Chicago | Reuters — U.S. corn futures ended mixed on Thursday as traders took profits following a strong run-up in the market, while global supply concerns offered support.
Soybeans slipped as soyoil stepped back from recent highs, while wheat ticked higher as dryness expands across the U.S. Great Plains.
The most-active corn futures on the Chicago Board of Trade ended 4-1/4 cents higher at $6.48-1/4 per bushel, while nearby May corn added 15-3/4 cents to $7.02 per bushel (all figures US$).
Wheat futures added 6-1/4 cents to $7.29 per bushel. Soybean futures lost 11-1/2 cents to end at $15.02-1/4 per bushel.
Profit taking and promising U.S. planting weather pushed corn and soybean markets lower, despite uncertainties about global production.
“We’ve had several days of good selling,” said Jack Scoville, market analyst at the Price Futures Group. “I expect sideways, with a fairly volatile market in through here.”
Southern Brazil is forecast to stay dry into early May, but an expected warming of temperatures along with showers in the U.S. Midwest could help planting and early crop development.
“It’s still chilly, but at least there’s some rain around, it’s looking better for planting. So that’s hurting the new crop (futures).”
Corn export sales totaled 1.075 million tonnes in the week ended April 22, the U.S. Department of Agriculture said, in line with analysts’ forecasts of 500,000 tonnes to 1.6 million tonnes.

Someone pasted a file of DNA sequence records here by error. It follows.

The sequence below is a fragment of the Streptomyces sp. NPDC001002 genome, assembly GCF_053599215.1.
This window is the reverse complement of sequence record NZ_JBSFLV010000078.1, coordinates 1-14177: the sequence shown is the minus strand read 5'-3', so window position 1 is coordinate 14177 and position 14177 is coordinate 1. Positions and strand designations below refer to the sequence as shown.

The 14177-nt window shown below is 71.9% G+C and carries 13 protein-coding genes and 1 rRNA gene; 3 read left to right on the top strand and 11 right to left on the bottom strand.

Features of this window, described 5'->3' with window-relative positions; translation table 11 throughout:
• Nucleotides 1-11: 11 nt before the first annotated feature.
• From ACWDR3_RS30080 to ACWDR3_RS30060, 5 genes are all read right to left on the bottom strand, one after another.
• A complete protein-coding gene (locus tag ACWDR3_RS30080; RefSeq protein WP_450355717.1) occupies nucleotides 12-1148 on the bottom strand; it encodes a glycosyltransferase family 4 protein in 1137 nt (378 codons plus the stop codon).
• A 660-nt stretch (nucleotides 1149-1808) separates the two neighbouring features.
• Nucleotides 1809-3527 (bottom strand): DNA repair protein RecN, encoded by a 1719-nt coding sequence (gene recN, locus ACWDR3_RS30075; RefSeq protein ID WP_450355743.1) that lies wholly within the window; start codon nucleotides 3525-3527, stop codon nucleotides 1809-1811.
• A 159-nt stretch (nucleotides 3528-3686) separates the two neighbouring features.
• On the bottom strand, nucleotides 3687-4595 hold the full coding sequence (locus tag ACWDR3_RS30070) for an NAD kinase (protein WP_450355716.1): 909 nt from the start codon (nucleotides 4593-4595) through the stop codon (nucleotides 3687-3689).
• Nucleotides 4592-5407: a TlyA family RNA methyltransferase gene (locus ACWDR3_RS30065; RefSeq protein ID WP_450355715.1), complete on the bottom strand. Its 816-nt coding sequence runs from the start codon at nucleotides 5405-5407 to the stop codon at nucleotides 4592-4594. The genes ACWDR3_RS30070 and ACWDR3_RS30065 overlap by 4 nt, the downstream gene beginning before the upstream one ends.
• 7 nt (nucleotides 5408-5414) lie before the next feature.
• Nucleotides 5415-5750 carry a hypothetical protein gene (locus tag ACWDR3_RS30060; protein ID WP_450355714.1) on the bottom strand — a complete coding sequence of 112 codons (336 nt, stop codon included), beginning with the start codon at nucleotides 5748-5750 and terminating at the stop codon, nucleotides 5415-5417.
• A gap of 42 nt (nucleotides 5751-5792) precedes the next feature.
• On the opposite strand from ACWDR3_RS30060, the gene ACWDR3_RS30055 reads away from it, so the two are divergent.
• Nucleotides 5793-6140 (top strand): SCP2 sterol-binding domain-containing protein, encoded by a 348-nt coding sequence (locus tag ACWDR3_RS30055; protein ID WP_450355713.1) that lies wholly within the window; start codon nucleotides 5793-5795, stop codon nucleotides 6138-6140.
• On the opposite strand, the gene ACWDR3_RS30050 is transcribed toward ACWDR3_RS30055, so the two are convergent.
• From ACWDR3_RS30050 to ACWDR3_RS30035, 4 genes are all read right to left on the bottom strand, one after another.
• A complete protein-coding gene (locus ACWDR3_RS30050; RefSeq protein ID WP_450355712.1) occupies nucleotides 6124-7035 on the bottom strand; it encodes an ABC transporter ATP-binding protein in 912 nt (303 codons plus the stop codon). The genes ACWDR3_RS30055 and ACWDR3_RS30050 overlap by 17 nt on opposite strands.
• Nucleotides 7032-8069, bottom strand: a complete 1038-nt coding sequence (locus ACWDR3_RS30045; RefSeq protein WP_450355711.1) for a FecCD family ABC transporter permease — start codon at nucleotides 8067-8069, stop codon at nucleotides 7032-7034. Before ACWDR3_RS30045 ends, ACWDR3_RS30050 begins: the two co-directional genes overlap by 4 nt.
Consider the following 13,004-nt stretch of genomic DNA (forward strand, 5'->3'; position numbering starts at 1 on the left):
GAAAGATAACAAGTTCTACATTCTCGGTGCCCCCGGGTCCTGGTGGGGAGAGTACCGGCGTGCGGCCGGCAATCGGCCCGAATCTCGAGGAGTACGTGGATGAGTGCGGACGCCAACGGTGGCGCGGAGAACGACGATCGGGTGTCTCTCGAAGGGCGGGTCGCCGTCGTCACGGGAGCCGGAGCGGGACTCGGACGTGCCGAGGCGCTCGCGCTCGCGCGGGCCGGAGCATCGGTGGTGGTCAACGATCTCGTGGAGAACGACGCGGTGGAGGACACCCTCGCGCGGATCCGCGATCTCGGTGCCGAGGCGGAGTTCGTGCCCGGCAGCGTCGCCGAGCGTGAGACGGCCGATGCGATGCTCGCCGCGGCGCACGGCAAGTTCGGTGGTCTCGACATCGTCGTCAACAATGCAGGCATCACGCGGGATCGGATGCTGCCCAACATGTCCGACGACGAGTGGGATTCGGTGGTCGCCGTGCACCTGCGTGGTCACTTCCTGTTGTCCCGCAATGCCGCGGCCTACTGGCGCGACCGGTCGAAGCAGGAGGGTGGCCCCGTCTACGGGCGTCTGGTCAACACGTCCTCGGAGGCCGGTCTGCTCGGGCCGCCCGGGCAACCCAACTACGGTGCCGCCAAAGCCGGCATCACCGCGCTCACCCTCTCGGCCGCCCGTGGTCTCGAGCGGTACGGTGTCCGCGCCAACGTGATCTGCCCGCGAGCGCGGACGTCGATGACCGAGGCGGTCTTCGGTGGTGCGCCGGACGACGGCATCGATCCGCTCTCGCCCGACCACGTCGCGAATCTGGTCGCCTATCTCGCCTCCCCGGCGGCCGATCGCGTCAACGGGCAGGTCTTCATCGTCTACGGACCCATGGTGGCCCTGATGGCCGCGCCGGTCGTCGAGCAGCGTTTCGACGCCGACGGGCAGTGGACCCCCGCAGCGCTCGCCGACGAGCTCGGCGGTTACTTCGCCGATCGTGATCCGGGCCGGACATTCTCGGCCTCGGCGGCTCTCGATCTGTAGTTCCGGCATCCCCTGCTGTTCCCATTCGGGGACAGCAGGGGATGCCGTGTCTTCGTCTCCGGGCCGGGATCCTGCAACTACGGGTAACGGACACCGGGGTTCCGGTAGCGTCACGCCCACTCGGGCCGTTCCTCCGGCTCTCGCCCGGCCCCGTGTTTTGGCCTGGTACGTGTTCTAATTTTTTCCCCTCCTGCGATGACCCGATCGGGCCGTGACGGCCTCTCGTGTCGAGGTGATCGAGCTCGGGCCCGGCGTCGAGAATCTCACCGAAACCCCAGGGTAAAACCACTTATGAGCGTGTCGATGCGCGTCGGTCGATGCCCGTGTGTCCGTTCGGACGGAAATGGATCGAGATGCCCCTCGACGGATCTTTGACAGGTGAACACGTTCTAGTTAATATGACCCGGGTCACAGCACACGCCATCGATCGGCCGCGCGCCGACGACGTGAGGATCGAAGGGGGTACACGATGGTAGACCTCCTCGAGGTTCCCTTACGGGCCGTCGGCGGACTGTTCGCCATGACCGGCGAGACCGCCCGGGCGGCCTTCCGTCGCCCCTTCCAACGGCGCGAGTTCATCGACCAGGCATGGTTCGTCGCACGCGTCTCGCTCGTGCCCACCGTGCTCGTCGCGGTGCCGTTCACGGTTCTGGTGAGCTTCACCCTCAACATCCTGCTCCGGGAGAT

Soybean export sales totaled 731,500 tonnes, topping forecasts ranging from 100,000 to 700,000 tonnes.
Wheat gained despite pressure from major buyers deferring or lowering purchases amid soaring prices, as dryness across the U.S. Plains intensifies, according to the U.S. drought monitor.
Wheat continues to get support as a more affordable alternative feedstock to corn, according to Terry Reilly, senior agriculture futures analyst at Futures International.
“Wheat got cheap, relative to corn, so demand for wheat picked up a little bit,” he said.
Wheat export sales totaled 461,300 tonnes, in line with analysts’ forecasts of 200,000 to 750,000 tonnes.
— Reporting for Reuters by Christopher Walljasper in Chicago; additional reporting by Colin Packham in Sydney.